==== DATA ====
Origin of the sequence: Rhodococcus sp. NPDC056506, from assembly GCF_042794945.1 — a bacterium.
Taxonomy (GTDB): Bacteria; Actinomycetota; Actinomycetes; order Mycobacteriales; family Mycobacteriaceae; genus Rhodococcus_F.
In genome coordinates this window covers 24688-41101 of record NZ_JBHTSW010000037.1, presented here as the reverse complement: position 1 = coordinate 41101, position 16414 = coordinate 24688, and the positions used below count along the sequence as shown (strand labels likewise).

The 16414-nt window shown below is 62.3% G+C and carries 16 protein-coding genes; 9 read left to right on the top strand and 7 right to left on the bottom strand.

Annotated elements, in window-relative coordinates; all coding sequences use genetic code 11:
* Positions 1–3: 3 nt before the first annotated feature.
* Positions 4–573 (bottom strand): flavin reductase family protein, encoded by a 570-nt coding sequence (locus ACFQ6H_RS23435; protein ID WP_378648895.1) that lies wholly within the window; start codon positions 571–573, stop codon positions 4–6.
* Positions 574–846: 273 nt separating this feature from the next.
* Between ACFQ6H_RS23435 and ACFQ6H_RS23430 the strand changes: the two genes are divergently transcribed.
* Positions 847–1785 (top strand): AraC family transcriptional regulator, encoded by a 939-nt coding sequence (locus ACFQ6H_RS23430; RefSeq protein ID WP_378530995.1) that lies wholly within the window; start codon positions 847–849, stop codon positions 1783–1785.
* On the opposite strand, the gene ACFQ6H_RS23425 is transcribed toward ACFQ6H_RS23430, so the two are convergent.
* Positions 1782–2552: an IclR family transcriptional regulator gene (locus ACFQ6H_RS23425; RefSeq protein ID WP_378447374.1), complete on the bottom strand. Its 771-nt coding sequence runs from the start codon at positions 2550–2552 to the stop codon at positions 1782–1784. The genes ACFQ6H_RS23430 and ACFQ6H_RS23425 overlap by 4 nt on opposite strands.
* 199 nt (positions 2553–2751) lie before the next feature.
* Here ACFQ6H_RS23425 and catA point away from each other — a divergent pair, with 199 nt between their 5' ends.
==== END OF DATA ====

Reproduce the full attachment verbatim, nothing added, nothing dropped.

Origin of the sequence: Rhodococcus sp. NPDC056506, from assembly GCF_042794945.1 — a bacterium.
Taxonomy (GTDB): Bacteria; Actinomycetota; Actinomycetes; order Mycobacteriales; family Mycobacteriaceae; genus Rhodococcus_F.
In genome coordinates this window covers 24688-41101 of record NZ_JBHTSW010000037.1, presented here as the reverse complement: position 1 = coordinate 41101, position 16414 = coordinate 24688, and the positions used below count along the sequence as shown (strand labels likewise).

The 16414-nt window shown below is 62.3% G+C and carries 16 protein-coding genes; 9 read left to right on the top strand and 7 right to left on the bottom strand.

Annotated elements, in window-relative coordinates; all coding sequences use genetic code 11:
* Positions 1–3: 3 nt before the first annotated feature.
* Positions 4–573 (bottom strand): flavin reductase family protein, encoded by a 570-nt coding sequence (locus ACFQ6H_RS23435; protein ID WP_378648895.1) that lies wholly within the window; start codon positions 571–573, stop codon positions 4–6.
* Positions 574–846: 273 nt separating this feature from the next.
* Between ACFQ6H_RS23435 and ACFQ6H_RS23430 the strand changes: the two genes are divergently transcribed.
* Positions 847–1785 (top strand): AraC family transcriptional regulator, encoded by a 939-nt coding sequence (locus ACFQ6H_RS23430; RefSeq protein ID WP_378530995.1) that lies wholly within the window; start codon positions 847–849, stop codon positions 1783–1785.
* On the opposite strand, the gene ACFQ6H_RS23425 is transcribed toward ACFQ6H_RS23430, so the two are convergent.
* Positions 1782–2552: an IclR family transcriptional regulator gene (locus ACFQ6H_RS23425; RefSeq protein ID WP_378447374.1), complete on the bottom strand. Its 771-nt coding sequence runs from the start codon at positions 2550–2552 to the stop codon at positions 1782–1784. The genes ACFQ6H_RS23430 and ACFQ6H_RS23425 overlap by 4 nt on opposite strands.
* 199 nt (positions 2553–2751) lie before the next feature.
* Here ACFQ6H_RS23425 and catA point away from each other — a divergent pair, with 199 nt between their 5' ends.